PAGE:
A new study by an Israeli-led team of researchers suggested that reducing liver fat rather than just losing weight is key to minimizing the long-term health risks tied to obesity.
The study, published in the Journal of Hepatology, used magnetic resource imaging (MRI) to track different types of fat in the body, while also examining how different types of diets affected fat deposits over time, according to a press release this week from Ben-Gurion University of the Negev.
Comparing a low-carb Mediterranean diet to a low-fat one, the study found the former had a more pronounced effect of getting rid of fat in the liver, pancreas and around the heart, even though the overall weight loss was similar. The researchers said moderate physical exercise also helps get rid of visceral fat, which is stored in the stomach.
The research team recorded a 30 percent drop in the levels of liver fat in those on the Mediterranean diet, which it said was key to curbing obesity-related health risks, such as diabetes and cardiovascular disease. The study also recorded a decrease of 11% in fat around the heart and a 25% reduction in visceral fat, as well as moderate weight loss.
The researchers said the study indicated that despite past beliefs, shedding liver fat is a better indicator of long-term health than getting rid of visceral fat.
The study included 300 overweight people who were put on the two type different diets and tracked their health changes over a period of 18 months. Full-body MRIs were used to check fat levels throughout the body before, during and after the study.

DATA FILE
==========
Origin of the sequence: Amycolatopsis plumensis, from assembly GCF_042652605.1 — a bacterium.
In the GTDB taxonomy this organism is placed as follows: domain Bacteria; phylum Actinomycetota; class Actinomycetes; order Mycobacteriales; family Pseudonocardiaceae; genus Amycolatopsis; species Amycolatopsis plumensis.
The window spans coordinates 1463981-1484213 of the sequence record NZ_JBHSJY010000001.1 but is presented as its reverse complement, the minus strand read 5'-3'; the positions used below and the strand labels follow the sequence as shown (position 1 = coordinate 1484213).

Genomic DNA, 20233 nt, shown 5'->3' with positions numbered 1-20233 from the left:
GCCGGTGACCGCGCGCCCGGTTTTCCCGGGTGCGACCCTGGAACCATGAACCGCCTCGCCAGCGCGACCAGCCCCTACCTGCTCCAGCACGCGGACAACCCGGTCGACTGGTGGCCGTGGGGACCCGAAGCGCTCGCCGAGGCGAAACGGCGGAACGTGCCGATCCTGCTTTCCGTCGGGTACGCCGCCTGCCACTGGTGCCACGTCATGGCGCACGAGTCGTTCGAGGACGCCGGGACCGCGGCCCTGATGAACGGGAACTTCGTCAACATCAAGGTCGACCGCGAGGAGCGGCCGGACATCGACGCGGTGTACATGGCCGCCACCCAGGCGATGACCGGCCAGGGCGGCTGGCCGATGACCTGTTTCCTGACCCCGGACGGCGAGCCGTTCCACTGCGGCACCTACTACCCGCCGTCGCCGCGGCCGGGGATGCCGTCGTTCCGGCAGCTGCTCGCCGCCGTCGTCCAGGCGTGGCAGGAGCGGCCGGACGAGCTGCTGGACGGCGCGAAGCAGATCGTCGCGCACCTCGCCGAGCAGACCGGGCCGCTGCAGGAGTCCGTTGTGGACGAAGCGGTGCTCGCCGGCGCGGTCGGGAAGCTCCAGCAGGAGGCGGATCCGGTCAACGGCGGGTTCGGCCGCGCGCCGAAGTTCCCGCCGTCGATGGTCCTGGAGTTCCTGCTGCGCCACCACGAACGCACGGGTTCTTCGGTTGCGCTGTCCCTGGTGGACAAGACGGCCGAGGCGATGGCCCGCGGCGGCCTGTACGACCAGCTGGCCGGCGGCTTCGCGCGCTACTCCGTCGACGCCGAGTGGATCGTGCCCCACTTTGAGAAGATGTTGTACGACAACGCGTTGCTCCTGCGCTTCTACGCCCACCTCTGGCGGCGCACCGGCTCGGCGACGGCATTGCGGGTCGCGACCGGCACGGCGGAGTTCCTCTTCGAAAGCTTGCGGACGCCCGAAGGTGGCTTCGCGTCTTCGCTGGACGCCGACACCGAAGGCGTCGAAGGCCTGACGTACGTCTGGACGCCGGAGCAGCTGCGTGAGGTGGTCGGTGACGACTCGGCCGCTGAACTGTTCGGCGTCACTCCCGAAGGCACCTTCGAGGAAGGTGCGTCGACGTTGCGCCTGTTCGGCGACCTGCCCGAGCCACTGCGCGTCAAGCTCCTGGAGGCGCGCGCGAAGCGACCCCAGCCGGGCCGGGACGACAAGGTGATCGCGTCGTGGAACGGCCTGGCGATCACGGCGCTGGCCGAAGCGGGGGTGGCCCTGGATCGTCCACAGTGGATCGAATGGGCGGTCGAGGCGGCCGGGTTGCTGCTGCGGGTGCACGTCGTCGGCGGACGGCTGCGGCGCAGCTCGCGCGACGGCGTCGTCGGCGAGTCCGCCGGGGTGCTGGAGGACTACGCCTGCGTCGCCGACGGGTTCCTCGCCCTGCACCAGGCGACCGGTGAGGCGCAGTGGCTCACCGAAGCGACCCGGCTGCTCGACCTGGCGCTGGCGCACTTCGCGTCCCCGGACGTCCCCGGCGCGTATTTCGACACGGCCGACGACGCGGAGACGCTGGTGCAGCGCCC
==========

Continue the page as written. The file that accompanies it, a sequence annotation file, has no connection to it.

Ben-Gurion University Professor Iris Shai, who led the team of scientists that included researchers from Harvard and Germany’s Leipzig University, said the study’s findings could help shape medical protocols by tailoring them to address different types of fat.
“Healthy nutrition, while also maintaining consistent, moderate weight loss, has a much more dramatic impact on levels of body fat related to diabetes, heart disease and cardio-vascular disease than we previously thought,” she said in a statement from the university.
A researcher from Soroka University Medical Center, which along with the Negev Nuclear Research Center also assisted in the study, said the findings gave further backing to the effectiveness of MRI technology in measuring liver fat levels.
“At the same time the development of similar technologies that could one day present alternatives to taking liver biopsies from patients and will allow repeat measurements in order to adjudicate a particular obese patient’s level of health risk, as well as his/her response to treatment,” Ilan Shelef, professor at Ben-Gurion University, said.